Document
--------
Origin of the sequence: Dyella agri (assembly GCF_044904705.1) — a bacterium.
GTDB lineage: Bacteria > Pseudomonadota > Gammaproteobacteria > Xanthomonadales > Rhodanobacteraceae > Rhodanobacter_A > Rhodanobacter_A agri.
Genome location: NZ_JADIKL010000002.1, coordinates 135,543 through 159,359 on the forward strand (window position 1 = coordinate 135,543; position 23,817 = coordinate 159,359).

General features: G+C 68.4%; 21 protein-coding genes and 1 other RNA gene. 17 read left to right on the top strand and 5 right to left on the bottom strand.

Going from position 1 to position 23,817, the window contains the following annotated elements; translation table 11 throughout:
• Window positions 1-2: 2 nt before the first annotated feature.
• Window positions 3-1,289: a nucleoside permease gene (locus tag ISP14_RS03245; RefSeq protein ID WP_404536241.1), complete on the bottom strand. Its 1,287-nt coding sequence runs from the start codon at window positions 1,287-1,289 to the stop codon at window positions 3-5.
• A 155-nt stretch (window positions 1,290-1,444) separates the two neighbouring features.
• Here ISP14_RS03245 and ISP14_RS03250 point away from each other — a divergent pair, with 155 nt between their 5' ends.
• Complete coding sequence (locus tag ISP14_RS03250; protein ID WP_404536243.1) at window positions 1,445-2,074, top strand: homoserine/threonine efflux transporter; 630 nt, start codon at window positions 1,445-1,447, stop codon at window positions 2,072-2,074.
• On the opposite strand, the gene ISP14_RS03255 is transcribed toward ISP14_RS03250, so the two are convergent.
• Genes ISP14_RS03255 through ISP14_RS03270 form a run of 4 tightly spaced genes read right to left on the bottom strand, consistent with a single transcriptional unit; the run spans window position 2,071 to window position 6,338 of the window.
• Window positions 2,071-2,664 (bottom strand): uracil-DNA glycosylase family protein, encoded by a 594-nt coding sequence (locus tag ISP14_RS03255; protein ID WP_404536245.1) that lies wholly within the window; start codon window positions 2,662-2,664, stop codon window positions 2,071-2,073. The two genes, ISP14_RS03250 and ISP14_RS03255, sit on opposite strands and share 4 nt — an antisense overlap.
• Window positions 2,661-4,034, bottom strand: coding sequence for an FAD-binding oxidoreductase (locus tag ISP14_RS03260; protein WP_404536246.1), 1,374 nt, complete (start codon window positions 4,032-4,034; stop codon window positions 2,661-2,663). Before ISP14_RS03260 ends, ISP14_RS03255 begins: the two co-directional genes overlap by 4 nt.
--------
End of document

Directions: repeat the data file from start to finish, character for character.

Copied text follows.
Origin of the sequence: Dyella agri (assembly GCF_044904705.1) — a bacterium.
GTDB lineage: Bacteria > Pseudomonadota > Gammaproteobacteria > Xanthomonadales > Rhodanobacteraceae > Rhodanobacter_A > Rhodanobacter_A agri.
Genome location: NZ_JADIKL010000002.1, coordinates 135,543 through 159,359 on the forward strand (window position 1 = coordinate 135,543; position 23,817 = coordinate 159,359).

General features: G+C 68.4%; 21 protein-coding genes and 1 other RNA gene. 17 read left to right on the top strand and 5 right to left on the bottom strand.

Going from position 1 to position 23,817, the window contains the following annotated elements; translation table 11 throughout:
• Window positions 1-2: 2 nt before the first annotated feature.
• Window positions 3-1,289: a nucleoside permease gene (locus tag ISP14_RS03245; RefSeq protein ID WP_404536241.1), complete on the bottom strand. Its 1,287-nt coding sequence runs from the start codon at window positions 1,287-1,289 to the stop codon at window positions 3-5.
• A 155-nt stretch (window positions 1,290-1,444) separates the two neighbouring features.
• Here ISP14_RS03245 and ISP14_RS03250 point away from each other — a divergent pair, with 155 nt between their 5' ends.
• Complete coding sequence (locus tag ISP14_RS03250; protein ID WP_404536243.1) at window positions 1,445-2,074, top strand: homoserine/threonine efflux transporter; 630 nt, start codon at window positions 1,445-1,447, stop codon at window positions 2,072-2,074.
• On the opposite strand, the gene ISP14_RS03255 is transcribed toward ISP14_RS03250, so the two are convergent.
• Genes ISP14_RS03255 through ISP14_RS03270 form a run of 4 tightly spaced genes read right to left on the bottom strand, consistent with a single transcriptional unit; the run spans window position 2,071 to window position 6,338 of the window.
• Window positions 2,071-2,664 (bottom strand): uracil-DNA glycosylase family protein, encoded by a 594-nt coding sequence (locus tag ISP14_RS03255; protein ID WP_404536245.1) that lies wholly within the window; start codon window positions 2,662-2,664, stop codon window positions 2,071-2,073. The two genes, ISP14_RS03250 and ISP14_RS03255, sit on opposite strands and share 4 nt — an antisense overlap.
• Window positions 2,661-4,034, bottom strand: coding sequence for an FAD-binding oxidoreductase (locus tag ISP14_RS03260; protein WP_404536246.1), 1,374 nt, complete (start codon window positions 4,032-4,034; stop codon window positions 2,661-2,663). Before ISP14_RS03260 ends, ISP14_RS03255 begins: the two co-directional genes overlap by 4 nt.